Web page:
THE MERRELL BLOG: WHAT'S NOW. WHAT'S NEXT. LET'S GET OUTSIDE.
Winter Training Blues
Faith Shorney explains how she stays motivated to train through the winter months
For some people, like me, training in winter can be a pretty gruelling task. Don’t get me wrong, I love a crisp winter morning run when the air is frosty, when the sunrise is cloaked in a veil of mist and the frozen earth beneath your feet crunches with each stride. But when it rains, the wet and the cold can seem harsh and interminable during those long, hard hours of training, when your feet ache and your body turns numb against the bitter, drenching cold. The other issue, in the UK at least, is that 5 or 6am in winter, feels like the middle of the night, and getting up on a dark, wet winters morning can be a task in and of itself.
But still, we soldier on; we prevail against the odds because we have a goal to reach. Whether you’ve set yourself the task of running the London Marathon, or any other race that falls in the months of spring, you’re likely to be training right through Christmas and the worst parts of winter. You’ve probably set yourself a few New Year Resolutions that somehow make this thing seem more achievable. You may also be giving yourself a hard time for not training as much as you should have, or would have liked to, over the festive season. A word of advice then; don’t be too hard on yourself, don’t worry if your training plan has strayed a little off course or if you’ve slept in on the weekend. Find ways of training that work for you, not against you – the occasional session on the treadmill, or my personal winter favourite, the WattBike, will do you a world good and give you respite from the days when braving the cold seems like an impossible task.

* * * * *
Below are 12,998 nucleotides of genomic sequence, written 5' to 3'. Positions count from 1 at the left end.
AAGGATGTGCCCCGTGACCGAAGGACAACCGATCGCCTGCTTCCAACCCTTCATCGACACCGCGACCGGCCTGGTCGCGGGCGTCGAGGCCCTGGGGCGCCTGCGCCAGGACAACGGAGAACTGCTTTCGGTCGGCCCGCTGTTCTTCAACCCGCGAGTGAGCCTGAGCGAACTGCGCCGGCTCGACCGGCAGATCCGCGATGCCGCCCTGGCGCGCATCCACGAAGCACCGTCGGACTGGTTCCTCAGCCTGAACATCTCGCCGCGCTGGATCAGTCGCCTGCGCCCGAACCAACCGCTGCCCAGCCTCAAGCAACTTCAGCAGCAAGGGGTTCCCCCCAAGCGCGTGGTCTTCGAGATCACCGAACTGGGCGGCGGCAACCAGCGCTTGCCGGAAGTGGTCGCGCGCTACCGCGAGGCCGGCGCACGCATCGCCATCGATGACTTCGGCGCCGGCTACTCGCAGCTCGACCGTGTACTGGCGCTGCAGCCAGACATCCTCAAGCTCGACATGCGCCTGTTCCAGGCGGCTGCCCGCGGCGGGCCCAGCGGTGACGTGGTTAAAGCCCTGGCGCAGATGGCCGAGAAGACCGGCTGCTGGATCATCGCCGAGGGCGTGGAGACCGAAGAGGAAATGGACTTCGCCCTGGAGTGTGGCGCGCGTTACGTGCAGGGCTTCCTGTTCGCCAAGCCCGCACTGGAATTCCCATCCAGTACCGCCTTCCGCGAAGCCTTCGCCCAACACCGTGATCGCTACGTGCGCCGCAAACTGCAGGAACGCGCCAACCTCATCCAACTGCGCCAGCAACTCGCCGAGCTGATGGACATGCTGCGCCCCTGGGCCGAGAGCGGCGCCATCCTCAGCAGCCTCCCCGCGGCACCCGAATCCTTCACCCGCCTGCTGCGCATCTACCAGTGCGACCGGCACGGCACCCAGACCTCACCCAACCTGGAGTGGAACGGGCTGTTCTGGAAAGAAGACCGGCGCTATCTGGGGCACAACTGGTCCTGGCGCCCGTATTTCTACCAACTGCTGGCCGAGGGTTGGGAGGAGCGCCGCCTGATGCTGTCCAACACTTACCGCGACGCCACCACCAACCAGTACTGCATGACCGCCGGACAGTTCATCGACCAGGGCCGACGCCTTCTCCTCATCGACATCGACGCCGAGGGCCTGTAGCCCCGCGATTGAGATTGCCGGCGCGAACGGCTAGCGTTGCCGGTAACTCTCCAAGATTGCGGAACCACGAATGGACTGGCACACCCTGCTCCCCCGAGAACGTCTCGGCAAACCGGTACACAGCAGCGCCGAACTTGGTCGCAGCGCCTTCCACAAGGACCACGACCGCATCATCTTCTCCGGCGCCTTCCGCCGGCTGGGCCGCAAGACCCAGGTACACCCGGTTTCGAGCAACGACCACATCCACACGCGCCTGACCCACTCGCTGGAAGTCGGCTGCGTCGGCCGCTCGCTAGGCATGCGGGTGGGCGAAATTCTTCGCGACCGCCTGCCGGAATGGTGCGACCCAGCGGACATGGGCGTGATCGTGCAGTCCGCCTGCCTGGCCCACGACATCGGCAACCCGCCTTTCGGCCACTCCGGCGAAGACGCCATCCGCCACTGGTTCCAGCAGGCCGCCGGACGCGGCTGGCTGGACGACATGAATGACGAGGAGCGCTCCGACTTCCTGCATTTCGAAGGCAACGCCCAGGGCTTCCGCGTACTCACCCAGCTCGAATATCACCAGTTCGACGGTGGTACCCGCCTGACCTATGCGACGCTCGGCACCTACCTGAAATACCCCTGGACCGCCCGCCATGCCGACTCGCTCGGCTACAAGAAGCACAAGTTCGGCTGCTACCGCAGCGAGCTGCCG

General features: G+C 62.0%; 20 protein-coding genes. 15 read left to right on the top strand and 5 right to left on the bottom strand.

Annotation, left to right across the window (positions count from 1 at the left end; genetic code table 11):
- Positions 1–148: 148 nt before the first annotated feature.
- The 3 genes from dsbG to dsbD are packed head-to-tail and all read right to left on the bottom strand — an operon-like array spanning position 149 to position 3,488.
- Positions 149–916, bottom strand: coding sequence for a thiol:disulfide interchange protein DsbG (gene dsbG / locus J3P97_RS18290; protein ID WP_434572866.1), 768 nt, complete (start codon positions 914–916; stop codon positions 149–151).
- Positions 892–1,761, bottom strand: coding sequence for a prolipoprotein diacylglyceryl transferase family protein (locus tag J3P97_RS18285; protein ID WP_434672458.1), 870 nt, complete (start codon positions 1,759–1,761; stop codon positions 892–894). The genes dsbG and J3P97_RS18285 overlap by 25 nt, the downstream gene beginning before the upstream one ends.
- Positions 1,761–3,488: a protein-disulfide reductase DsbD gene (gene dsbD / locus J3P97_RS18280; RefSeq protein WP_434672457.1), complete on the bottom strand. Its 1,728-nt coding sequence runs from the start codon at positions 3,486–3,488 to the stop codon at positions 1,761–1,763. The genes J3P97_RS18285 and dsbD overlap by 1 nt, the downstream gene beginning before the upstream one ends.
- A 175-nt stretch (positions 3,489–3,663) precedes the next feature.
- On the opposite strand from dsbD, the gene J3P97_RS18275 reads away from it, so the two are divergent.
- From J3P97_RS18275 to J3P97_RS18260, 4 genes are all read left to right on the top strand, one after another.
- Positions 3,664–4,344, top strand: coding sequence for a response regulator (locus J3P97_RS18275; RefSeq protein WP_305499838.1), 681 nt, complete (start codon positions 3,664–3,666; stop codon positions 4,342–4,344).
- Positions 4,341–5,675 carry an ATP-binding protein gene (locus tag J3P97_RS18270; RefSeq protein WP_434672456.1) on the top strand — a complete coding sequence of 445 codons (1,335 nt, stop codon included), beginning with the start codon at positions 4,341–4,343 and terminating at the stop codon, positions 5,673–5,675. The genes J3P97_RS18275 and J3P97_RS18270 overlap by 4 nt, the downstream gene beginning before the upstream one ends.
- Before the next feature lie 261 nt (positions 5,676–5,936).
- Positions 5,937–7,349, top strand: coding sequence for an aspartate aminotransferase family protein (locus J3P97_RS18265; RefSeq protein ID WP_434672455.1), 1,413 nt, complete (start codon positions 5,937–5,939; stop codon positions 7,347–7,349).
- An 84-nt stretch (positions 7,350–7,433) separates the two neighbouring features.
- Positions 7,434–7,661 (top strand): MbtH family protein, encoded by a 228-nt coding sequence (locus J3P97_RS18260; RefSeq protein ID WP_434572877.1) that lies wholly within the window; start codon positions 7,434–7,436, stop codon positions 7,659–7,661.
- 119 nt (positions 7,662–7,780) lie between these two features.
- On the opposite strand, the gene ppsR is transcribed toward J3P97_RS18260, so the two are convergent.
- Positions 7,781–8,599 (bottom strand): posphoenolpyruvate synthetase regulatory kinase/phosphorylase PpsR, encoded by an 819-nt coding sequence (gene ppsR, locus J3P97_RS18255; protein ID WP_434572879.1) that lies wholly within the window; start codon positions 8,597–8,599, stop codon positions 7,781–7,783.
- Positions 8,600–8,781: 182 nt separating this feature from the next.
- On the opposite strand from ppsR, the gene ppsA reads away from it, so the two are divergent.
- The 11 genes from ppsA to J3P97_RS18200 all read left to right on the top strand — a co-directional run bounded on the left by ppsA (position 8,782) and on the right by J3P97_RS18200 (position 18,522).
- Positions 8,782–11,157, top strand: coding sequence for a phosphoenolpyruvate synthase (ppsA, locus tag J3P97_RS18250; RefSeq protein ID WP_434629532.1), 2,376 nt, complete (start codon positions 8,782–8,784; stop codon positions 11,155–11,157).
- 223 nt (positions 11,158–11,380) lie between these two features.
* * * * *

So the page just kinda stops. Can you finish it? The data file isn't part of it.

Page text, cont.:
Try new things too; I cannot tell you how beneficial yoga has been to my running practice, and how comforting a warm, softly lit studio feels at 6am on a dark and dreary winters day. Lift some weights if you’re feeling energetic, or go for swim – at least the pools are heated! My winter training programme includes a lot more indoor work, weights, yoga, indoor cycling and swimming than perhaps I would like it to, but it means that I can really enjoy the clear days and the long, dark morning runs don’t seem like such a struggle, mostly because I don’t have to do quite as many of them.
Give yourself a break, try something new, and when the sun does shine, or the rain lifts even for a few hours, it’ll give you all the more reason to get your shoes on and hit the ground running, so to speak. This is a marathon after all, not a sprint.